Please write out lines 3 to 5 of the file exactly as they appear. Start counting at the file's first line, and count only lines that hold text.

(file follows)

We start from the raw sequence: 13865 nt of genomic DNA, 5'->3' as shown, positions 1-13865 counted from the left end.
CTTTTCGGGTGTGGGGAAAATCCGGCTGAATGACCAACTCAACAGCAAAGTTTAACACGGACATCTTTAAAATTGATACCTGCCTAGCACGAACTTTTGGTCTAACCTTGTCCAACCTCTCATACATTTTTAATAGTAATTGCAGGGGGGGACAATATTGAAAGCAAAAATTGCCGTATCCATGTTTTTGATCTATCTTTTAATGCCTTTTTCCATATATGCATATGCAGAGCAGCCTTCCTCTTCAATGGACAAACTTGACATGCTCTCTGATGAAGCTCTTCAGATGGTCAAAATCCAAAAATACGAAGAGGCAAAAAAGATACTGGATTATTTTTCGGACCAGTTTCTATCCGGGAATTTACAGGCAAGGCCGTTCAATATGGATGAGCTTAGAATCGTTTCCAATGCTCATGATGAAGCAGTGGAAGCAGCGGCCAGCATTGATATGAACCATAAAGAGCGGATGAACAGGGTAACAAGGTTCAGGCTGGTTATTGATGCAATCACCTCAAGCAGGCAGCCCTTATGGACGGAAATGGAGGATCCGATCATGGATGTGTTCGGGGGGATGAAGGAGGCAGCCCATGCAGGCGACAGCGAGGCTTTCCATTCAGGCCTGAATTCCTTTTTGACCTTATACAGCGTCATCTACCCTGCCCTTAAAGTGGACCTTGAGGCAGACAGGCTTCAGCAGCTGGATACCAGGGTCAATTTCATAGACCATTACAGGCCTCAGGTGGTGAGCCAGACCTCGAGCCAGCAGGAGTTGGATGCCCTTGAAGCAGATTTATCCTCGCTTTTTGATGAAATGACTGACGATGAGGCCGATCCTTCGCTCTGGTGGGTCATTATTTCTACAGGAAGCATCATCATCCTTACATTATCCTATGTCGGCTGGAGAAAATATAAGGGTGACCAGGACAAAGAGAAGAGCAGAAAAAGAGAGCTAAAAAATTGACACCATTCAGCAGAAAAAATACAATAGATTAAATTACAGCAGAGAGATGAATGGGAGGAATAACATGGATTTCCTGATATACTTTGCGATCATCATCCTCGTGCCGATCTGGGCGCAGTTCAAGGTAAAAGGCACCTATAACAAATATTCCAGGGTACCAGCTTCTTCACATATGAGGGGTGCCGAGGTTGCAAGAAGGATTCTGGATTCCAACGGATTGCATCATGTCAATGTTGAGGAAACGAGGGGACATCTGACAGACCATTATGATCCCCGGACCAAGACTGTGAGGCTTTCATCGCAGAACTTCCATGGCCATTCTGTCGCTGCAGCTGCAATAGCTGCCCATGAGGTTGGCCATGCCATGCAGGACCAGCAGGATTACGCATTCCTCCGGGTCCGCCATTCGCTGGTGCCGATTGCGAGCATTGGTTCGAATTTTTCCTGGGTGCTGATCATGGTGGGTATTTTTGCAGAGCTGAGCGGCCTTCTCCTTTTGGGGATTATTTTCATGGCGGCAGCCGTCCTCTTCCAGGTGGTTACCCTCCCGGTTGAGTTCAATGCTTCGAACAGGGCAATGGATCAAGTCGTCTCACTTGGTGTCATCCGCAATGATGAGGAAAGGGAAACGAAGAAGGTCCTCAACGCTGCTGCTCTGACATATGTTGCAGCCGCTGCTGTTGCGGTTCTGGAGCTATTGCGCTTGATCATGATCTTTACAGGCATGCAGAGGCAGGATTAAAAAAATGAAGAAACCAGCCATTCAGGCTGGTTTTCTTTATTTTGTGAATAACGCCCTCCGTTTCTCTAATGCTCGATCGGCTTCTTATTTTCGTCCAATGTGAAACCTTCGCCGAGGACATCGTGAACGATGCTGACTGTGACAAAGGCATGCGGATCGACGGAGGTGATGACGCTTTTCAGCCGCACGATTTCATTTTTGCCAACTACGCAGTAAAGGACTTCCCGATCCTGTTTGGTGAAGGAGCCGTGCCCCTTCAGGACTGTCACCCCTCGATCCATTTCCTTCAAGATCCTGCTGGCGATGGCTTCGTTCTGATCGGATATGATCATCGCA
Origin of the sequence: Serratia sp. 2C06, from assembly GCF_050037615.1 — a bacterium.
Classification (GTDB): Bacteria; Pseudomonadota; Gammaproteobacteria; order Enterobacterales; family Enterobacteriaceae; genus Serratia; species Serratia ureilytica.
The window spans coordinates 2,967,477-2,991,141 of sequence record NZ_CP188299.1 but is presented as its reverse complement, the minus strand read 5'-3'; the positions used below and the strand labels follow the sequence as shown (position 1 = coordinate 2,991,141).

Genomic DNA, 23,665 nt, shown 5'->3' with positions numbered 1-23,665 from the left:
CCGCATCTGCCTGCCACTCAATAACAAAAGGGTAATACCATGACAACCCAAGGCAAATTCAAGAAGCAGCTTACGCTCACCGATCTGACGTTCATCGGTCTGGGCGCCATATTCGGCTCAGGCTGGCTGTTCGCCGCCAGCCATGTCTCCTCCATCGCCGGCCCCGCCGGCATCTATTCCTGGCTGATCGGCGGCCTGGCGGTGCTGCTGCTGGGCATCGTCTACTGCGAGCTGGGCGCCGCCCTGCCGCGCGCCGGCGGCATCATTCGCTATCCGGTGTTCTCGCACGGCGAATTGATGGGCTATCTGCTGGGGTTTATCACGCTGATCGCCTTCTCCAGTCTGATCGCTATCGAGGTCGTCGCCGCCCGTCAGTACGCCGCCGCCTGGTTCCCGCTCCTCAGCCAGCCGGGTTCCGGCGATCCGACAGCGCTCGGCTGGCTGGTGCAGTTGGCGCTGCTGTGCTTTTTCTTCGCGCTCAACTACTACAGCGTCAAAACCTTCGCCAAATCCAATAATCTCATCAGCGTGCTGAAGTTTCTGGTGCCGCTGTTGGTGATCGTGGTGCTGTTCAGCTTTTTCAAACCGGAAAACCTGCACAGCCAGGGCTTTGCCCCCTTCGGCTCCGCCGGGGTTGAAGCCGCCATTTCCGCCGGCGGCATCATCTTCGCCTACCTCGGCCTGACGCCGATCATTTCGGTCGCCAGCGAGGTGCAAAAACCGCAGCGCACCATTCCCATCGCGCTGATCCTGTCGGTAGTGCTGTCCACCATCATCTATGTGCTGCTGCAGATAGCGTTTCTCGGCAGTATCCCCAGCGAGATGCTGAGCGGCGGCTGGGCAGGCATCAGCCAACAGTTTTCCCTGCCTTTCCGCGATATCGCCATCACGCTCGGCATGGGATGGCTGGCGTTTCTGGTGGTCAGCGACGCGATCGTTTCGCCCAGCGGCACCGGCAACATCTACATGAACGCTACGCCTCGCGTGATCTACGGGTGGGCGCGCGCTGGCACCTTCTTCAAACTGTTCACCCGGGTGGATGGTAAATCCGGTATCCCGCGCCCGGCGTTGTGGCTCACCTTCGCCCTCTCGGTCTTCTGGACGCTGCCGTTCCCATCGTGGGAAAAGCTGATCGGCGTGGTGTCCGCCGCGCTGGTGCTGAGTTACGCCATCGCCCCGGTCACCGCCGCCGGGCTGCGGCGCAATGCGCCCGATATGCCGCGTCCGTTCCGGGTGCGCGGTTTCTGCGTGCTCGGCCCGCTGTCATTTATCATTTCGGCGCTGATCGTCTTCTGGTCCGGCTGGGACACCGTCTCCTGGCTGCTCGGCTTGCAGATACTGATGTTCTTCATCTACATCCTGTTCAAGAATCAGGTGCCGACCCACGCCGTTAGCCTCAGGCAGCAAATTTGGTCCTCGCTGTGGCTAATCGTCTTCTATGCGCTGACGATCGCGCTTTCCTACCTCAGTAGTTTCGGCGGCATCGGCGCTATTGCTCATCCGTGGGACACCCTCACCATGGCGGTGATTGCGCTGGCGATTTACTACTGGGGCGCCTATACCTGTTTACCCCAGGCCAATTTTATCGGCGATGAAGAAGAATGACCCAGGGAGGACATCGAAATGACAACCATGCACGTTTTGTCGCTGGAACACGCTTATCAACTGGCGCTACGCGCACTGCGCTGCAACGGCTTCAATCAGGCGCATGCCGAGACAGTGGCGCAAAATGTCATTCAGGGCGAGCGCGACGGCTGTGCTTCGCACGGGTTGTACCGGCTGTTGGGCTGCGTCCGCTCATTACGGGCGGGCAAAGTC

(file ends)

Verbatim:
Origin of the sequence: Serratia sp. 2C06, from assembly GCF_050037615.1 — a bacterium.
Classification (GTDB): Bacteria; Pseudomonadota; Gammaproteobacteria; order Enterobacterales; family Enterobacteriaceae; genus Serratia; species Serratia ureilytica.
The window spans coordinates 2,967,477-2,991,141 of sequence record NZ_CP188299.1 but is presented as its reverse complement, the minus strand read 5'-3'; the positions used below and the strand labels follow the sequence as shown (position 1 = coordinate 2,991,141).